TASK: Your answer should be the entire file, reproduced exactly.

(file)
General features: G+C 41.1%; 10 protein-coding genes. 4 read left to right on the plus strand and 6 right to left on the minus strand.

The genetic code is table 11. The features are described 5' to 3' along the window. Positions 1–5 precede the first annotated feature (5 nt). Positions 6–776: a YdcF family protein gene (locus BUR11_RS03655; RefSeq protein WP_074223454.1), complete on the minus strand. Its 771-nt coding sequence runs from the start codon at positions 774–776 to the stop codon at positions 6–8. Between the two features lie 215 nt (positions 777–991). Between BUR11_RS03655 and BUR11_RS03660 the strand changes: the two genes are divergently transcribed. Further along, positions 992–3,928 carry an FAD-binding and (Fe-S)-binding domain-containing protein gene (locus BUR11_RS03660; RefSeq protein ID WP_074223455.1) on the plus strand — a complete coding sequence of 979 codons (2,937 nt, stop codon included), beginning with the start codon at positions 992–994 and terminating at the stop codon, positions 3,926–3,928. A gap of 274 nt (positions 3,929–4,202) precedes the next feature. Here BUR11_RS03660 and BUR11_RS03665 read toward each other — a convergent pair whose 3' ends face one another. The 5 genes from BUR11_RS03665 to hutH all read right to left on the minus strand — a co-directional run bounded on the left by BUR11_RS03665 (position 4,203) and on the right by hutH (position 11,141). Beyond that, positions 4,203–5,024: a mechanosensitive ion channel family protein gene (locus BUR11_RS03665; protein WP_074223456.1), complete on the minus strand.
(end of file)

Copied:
General features: G+C 41.1%; 10 protein-coding genes. 4 read left to right on the plus strand and 6 right to left on the minus strand.

The genetic code is table 11. The features are described 5' to 3' along the window. Positions 1–5 precede the first annotated feature (5 nt). Positions 6–776: a YdcF family protein gene (locus BUR11_RS03655; RefSeq protein WP_074223454.1), complete on the minus strand. Its 771-nt coding sequence runs from the start codon at positions 774–776 to the stop codon at positions 6–8. Between the two features lie 215 nt (positions 777–991). Between BUR11_RS03655 and BUR11_RS03660 the strand changes: the two genes are divergently transcribed. Further along, positions 992–3,928 carry an FAD-binding and (Fe-S)-binding domain-containing protein gene (locus BUR11_RS03660; RefSeq protein ID WP_074223455.1) on the plus strand — a complete coding sequence of 979 codons (2,937 nt, stop codon included), beginning with the start codon at positions 992–994 and terminating at the stop codon, positions 3,926–3,928. A gap of 274 nt (positions 3,929–4,202) precedes the next feature. Here BUR11_RS03660 and BUR11_RS03665 read toward each other — a convergent pair whose 3' ends face one another. The 5 genes from BUR11_RS03665 to hutH all read right to left on the minus strand — a co-directional run bounded on the left by BUR11_RS03665 (position 4,203) and on the right by hutH (position 11,141). Beyond that, positions 4,203–5,024: a mechanosensitive ion channel family protein gene (locus BUR11_RS03665; protein WP_074223456.1), complete on the minus strand.